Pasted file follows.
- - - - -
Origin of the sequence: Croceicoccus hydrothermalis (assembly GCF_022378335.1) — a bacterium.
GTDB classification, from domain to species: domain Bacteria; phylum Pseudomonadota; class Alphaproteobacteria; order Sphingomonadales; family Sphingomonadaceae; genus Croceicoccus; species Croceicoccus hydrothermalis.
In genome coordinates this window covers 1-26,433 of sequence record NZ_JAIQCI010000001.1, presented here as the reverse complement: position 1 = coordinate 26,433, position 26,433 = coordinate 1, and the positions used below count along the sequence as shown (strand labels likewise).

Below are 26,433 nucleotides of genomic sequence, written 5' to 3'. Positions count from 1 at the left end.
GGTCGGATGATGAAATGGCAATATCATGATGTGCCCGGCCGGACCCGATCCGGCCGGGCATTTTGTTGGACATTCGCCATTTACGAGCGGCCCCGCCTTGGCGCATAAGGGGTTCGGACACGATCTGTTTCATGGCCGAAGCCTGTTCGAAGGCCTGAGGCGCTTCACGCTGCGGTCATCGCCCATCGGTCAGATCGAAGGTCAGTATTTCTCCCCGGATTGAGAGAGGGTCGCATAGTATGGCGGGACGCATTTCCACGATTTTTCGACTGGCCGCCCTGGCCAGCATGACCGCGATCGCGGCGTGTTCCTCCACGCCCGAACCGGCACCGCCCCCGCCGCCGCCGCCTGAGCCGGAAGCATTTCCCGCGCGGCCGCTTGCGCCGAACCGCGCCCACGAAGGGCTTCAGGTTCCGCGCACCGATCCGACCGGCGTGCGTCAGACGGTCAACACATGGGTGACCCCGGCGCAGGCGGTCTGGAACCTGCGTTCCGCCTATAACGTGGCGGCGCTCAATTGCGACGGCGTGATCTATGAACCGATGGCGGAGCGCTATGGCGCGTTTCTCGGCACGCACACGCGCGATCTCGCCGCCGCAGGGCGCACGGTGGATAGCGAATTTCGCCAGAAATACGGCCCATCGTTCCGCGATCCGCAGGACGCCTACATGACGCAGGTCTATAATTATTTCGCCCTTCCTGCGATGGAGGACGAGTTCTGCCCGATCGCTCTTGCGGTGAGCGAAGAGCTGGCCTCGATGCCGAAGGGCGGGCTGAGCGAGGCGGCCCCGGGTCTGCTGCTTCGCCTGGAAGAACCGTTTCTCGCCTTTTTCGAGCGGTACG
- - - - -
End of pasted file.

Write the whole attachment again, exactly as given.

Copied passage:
Origin of the sequence: Croceicoccus hydrothermalis (assembly GCF_022378335.1) — a bacterium.
GTDB classification, from domain to species: domain Bacteria; phylum Pseudomonadota; class Alphaproteobacteria; order Sphingomonadales; family Sphingomonadaceae; genus Croceicoccus; species Croceicoccus hydrothermalis.
In genome coordinates this window covers 1-26,433 of sequence record NZ_JAIQCI010000001.1, presented here as the reverse complement: position 1 = coordinate 26,433, position 26,433 = coordinate 1, and the positions used below count along the sequence as shown (strand labels likewise).

Below are 26,433 nucleotides of genomic sequence, written 5' to 3'. Positions count from 1 at the left end.
GGTCGGATGATGAAATGGCAATATCATGATGTGCCCGGCCGGACCCGATCCGGCCGGGCATTTTGTTGGACATTCGCCATTTACGAGCGGCCCCGCCTTGGCGCATAAGGGGTTCGGACACGATCTGTTTCATGGCCGAAGCCTGTTCGAAGGCCTGAGGCGCTTCACGCTGCGGTCATCGCCCATCGGTCAGATCGAAGGTCAGTATTTCTCCCCGGATTGAGAGAGGGTCGCATAGTATGGCGGGACGCATTTCCACGATTTTTCGACTGGCCGCCCTGGCCAGCATGACCGCGATCGCGGCGTGTTCCTCCACGCCCGAACCGGCACCGCCCCCGCCGCCGCCGCCTGAGCCGGAAGCATTTCCCGCGCGGCCGCTTGCGCCGAACCGCGCCCACGAAGGGCTTCAGGTTCCGCGCACCGATCCGACCGGCGTGCGTCAGACGGTCAACACATGGGTGACCCCGGCGCAGGCGGTCTGGAACCTGCGTTCCGCCTATAACGTGGCGGCGCTCAATTGCGACGGCGTGATCTATGAACCGATGGCGGAGCGCTATGGCGCGTTTCTCGGCACGCACACGCGCGATCTCGCCGCCGCAGGGCGCACGGTGGATAGCGAATTTCGCCAGAAATACGGCCCATCGTTCCGCGATCCGCAGGACGCCTACATGACGCAGGTCTATAATTATTTCGCCCTTCCTGCGATGGAGGACGAGTTCTGCCCGATCGCTCTTGCGGTGAGCGAAGAGCTGGCCTCGATGCCGAAGGGCGGGCTGAGCGAGGCGGCCCCGGGTCTGCTGCTTCGCCTGGAAGAACCGTTTCTCGCCTTTTTCGAGCGGTACG